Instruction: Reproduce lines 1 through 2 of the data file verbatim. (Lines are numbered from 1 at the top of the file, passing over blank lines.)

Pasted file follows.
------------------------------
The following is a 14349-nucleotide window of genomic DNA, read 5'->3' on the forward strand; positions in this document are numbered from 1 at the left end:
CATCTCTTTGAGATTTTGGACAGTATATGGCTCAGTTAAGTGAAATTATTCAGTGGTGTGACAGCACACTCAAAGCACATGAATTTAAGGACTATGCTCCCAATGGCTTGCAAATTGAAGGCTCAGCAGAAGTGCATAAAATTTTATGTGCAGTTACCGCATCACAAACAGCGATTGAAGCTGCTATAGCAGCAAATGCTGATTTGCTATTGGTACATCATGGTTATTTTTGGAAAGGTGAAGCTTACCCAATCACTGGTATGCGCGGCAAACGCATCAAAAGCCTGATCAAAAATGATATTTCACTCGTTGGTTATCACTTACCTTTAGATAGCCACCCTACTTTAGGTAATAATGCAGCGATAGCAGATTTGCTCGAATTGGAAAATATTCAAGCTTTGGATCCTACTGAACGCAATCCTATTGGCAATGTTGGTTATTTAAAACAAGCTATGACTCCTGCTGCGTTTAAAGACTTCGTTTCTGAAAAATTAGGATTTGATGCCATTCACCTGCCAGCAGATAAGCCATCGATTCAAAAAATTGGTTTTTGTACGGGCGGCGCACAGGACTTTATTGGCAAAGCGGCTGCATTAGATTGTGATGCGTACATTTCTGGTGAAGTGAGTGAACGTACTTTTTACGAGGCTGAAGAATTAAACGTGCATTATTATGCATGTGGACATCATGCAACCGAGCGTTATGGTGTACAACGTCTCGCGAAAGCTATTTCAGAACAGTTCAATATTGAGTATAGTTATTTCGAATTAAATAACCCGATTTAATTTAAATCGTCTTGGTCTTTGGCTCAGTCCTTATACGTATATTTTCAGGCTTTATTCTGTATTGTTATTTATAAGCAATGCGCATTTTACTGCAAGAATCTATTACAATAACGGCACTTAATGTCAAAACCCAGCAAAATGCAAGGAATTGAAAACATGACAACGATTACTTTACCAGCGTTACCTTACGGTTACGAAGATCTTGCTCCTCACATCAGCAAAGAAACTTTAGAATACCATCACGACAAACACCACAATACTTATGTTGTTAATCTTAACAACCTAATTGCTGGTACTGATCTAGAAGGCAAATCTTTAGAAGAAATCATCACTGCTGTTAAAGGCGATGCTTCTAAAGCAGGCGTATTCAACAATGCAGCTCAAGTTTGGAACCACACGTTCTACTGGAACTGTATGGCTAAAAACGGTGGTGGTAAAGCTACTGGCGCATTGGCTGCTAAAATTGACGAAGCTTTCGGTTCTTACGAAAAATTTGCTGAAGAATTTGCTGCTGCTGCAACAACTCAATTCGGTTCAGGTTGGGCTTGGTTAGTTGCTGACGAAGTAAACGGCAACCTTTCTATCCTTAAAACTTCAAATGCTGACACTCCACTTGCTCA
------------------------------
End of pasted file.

The following is a 14349-nucleotide window of genomic DNA, read 5'->3' on the forward strand; positions in this document are numbered from 1 at the left end:
CATCTCTTTGAGATTTTGGACAGTATATGGCTCAGTTAAGTGAAATTATTCAGTGGTGTGACAGCACACTCAAAGCACATGAATTTAAGGACTATGCTCCCAATGGCTTGCAAATTGAAGGCTCAGCAGAAGTGCATAAAATTTTATGTGCAGTTACCGCATCACAAACAGCGATTGAAGCTGCTATAGCAGCAAATGCTGATTTGCTATTGGTACATCATGGTTATTTTTGGAAAGGTGAAGCTTACCCAATCACTGGTATGCGCGGCAAACGCATCAAAAGCCTGATCAAAAATGATATTTCACTCGTTGGTTATCACTTACCTTTAGATAGCCACCCTACTTTAGGTAATAATGCAGCGATAGCAGATTTGCTCGAATTGGAAAATATTCAAGCTTTGGATCCTACTGAACGCAATCCTATTGGCAATGTTGGTTATTTAAAACAAGCTATGACTCCTGCTGCGTTTAAAGACTTCGTTTCTGAAAAATTAGGATTTGATGCCATTCACCTGCCAGCAGATAAGCCATCGATTCAAAAAATTGGTTTTTGTACGGGCGGCGCACAGGACTTTATTGGCAAAGCGGCTGCATTAGATTGTGATGCGTACATTTCTGGTGAAGTGAGTGAACGTACTTTTTACGAGGCTGAAGAATTAAACGTGCATTATTATGCATGTGGACATCATGCAACCGAGCGTTATGGTGTACAACGTCTCGCGAAAGCTATTTCAGAACAGTTCAATATTGAGTATAGTTATTTCGAATTAAATAACCCGATTTAATTTAAATCGTCTTGGTCTTTGGCTCAGTCCTTATACGTATATTTTCAGGCTTTATTCTGTATTGTTATTTATAAGCAATGCGCATTTTACTGCAAGAATCTATTACAATAACGGCACTTAATGTCAAAACCCAGCAAAATGCAAGGAATTGAAAACATGACAACGATTACTTTACCAGCGTTACCTTACGGTTACGAAGATCTTGCTCCTCACATCAGCAAAGAAACTTTAGAATACCATCACGACAAACACCACAATACTTATGTTGTTAATCTTAACAACCTAATTGCTGGTACTGATCTAGAAGGCAAATCTTTAGAAGAAATCATCACTGCTGTTAAAGGCGATGCTTCTAAAGCAGGCGTATTCAACAATGCAGCTCAAGTTTGGAACCACACGTTCTACTGGAACTGTATGGCTAAAAACGGTGGTGGTAAAGCTACTGGCGCATTGGCTGCTAAAATTGACGAAGCTTTCGGTTCTTACGAAAAATTTGCTGAAGAATTTGCTGCTGCTGCAACAACTCAATTCGGTTCAGGTTGGGCTTGGTTAGTTGCTGACGAAGTAAACGGCAACCTTTCTATCCTTAAAACTTCAAATGCTGACACTCCACTTGCTCA